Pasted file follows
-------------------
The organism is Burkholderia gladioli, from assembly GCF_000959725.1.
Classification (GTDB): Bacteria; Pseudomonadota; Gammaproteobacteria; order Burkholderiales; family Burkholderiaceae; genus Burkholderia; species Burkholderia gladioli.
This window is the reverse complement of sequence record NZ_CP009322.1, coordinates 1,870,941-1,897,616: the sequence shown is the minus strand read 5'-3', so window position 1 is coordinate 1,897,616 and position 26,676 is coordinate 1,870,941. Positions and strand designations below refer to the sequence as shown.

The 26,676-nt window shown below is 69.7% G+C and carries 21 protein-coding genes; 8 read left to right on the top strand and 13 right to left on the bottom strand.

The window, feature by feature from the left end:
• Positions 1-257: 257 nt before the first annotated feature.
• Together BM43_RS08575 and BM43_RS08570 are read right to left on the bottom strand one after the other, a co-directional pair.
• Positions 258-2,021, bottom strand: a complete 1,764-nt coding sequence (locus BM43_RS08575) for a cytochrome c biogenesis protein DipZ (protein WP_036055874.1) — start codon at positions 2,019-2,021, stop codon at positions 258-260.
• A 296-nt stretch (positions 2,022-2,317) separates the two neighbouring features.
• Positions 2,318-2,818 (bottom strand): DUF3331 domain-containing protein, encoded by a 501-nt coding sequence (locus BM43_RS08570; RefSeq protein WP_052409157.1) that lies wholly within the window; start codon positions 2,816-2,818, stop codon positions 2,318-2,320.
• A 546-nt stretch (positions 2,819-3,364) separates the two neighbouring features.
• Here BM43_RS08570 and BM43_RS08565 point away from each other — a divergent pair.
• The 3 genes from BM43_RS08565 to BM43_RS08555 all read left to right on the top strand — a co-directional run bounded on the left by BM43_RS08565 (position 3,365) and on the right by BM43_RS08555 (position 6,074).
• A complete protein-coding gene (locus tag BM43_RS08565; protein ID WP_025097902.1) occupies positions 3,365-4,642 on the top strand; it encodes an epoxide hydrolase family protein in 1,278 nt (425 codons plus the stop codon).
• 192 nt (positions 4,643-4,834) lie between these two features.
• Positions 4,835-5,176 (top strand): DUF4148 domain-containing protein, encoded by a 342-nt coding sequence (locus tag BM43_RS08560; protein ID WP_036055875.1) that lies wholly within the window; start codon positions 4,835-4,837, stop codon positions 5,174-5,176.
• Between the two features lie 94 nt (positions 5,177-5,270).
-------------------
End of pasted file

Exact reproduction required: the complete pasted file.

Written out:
The organism is Burkholderia gladioli, from assembly GCF_000959725.1.
Classification (GTDB): Bacteria; Pseudomonadota; Gammaproteobacteria; order Burkholderiales; family Burkholderiaceae; genus Burkholderia; species Burkholderia gladioli.
This window is the reverse complement of sequence record NZ_CP009322.1, coordinates 1,870,941-1,897,616: the sequence shown is the minus strand read 5'-3', so window position 1 is coordinate 1,897,616 and position 26,676 is coordinate 1,870,941. Positions and strand designations below refer to the sequence as shown.

The 26,676-nt window shown below is 69.7% G+C and carries 21 protein-coding genes; 8 read left to right on the top strand and 13 right to left on the bottom strand.

The window, feature by feature from the left end:
• Positions 1-257: 257 nt before the first annotated feature.
• Together BM43_RS08575 and BM43_RS08570 are read right to left on the bottom strand one after the other, a co-directional pair.
• Positions 258-2,021, bottom strand: a complete 1,764-nt coding sequence (locus BM43_RS08575) for a cytochrome c biogenesis protein DipZ (protein WP_036055874.1) — start codon at positions 2,019-2,021, stop codon at positions 258-260.
• A 296-nt stretch (positions 2,022-2,317) separates the two neighbouring features.
• Positions 2,318-2,818 (bottom strand): DUF3331 domain-containing protein, encoded by a 501-nt coding sequence (locus BM43_RS08570; RefSeq protein WP_052409157.1) that lies wholly within the window; start codon positions 2,816-2,818, stop codon positions 2,318-2,320.
• A 546-nt stretch (positions 2,819-3,364) separates the two neighbouring features.
• Here BM43_RS08570 and BM43_RS08565 point away from each other — a divergent pair.
• The 3 genes from BM43_RS08565 to BM43_RS08555 all read left to right on the top strand — a co-directional run bounded on the left by BM43_RS08565 (position 3,365) and on the right by BM43_RS08555 (position 6,074).
• A complete protein-coding gene (locus tag BM43_RS08565; protein ID WP_025097902.1) occupies positions 3,365-4,642 on the top strand; it encodes an epoxide hydrolase family protein in 1,278 nt (425 codons plus the stop codon).
• 192 nt (positions 4,643-4,834) lie between these two features.
• Positions 4,835-5,176 (top strand): DUF4148 domain-containing protein, encoded by a 342-nt coding sequence (locus tag BM43_RS08560; protein ID WP_036055875.1) that lies wholly within the window; start codon positions 4,835-4,837, stop codon positions 5,174-5,176.
• Between the two features lie 94 nt (positions 5,177-5,270).